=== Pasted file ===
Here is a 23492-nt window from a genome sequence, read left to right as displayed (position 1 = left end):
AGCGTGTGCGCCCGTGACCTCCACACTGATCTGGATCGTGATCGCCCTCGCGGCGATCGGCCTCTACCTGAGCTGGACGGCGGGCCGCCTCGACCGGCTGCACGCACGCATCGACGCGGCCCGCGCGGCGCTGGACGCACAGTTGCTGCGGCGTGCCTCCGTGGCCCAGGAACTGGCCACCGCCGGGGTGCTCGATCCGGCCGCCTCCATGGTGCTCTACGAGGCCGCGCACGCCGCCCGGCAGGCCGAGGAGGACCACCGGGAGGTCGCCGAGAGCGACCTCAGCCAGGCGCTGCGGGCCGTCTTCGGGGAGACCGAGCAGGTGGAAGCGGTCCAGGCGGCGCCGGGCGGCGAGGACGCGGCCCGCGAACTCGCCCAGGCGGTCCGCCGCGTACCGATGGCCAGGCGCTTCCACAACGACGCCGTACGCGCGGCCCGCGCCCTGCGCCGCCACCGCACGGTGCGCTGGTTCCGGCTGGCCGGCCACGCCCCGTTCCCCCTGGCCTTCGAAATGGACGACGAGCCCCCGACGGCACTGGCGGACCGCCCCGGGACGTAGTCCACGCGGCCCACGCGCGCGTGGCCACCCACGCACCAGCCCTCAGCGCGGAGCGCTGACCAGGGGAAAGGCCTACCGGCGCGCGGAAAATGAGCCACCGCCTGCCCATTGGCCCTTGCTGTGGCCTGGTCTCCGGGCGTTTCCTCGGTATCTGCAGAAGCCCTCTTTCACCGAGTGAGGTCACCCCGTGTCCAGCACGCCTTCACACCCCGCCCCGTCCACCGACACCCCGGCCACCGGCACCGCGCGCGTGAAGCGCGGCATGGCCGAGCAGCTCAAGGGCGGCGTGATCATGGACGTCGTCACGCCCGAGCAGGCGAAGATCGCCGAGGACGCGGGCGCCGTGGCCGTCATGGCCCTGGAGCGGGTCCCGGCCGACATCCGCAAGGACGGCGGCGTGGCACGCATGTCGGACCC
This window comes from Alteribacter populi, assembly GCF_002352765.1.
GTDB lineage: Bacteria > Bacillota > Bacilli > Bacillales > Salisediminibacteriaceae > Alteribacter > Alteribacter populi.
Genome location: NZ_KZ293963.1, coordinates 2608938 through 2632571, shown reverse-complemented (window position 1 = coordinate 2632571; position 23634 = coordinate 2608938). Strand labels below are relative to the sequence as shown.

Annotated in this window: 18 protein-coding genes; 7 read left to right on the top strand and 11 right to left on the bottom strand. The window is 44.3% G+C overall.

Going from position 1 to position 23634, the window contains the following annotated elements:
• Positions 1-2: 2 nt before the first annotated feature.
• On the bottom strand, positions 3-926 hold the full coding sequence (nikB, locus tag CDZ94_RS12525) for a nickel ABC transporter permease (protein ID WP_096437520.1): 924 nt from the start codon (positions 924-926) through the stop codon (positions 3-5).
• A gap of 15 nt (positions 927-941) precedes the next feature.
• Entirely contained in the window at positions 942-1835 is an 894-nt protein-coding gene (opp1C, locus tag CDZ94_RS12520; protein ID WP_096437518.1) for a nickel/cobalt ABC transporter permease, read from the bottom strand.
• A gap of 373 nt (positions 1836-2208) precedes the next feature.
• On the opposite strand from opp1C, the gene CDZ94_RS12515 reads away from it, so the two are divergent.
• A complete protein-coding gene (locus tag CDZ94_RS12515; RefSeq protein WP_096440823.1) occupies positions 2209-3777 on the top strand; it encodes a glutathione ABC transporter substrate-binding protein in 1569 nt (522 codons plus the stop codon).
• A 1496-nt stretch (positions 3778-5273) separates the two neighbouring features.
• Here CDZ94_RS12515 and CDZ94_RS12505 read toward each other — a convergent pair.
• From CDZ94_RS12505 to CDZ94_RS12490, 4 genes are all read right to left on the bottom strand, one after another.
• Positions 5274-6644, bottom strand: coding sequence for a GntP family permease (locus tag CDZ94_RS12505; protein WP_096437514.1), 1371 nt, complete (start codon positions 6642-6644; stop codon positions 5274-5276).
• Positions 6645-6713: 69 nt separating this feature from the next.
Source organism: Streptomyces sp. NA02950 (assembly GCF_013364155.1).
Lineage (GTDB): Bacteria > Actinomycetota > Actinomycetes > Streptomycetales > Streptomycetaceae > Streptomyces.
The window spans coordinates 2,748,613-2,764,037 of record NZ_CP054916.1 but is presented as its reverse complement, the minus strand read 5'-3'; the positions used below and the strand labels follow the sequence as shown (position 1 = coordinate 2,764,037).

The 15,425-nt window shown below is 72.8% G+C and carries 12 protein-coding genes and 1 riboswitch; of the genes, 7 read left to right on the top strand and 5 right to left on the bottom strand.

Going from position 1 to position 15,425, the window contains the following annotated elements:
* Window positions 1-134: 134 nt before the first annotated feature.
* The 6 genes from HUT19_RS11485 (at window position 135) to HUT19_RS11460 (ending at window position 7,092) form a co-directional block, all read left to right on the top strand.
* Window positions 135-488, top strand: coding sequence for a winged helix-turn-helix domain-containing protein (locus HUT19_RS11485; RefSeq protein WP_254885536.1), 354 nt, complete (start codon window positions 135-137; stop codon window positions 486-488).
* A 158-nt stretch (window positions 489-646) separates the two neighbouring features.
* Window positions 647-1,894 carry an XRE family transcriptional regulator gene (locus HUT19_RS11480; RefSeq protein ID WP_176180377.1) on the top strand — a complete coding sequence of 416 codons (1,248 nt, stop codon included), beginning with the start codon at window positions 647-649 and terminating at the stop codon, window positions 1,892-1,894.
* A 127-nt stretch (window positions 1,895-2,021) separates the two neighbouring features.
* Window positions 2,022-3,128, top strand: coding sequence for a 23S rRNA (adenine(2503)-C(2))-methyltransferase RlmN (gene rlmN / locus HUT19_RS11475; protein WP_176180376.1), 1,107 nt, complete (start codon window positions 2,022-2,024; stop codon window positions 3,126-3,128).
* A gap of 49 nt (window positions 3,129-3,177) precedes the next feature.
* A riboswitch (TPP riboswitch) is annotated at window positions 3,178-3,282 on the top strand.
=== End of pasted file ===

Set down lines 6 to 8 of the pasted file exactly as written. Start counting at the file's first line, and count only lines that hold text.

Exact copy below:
Annotated in this window: 18 protein-coding genes; 7 read left to right on the top strand and 11 right to left on the bottom strand. The window is 44.3% G+C overall.

Going from position 1 to position 23634, the window contains the following annotated elements:
• Positions 1-2: 2 nt before the first annotated feature.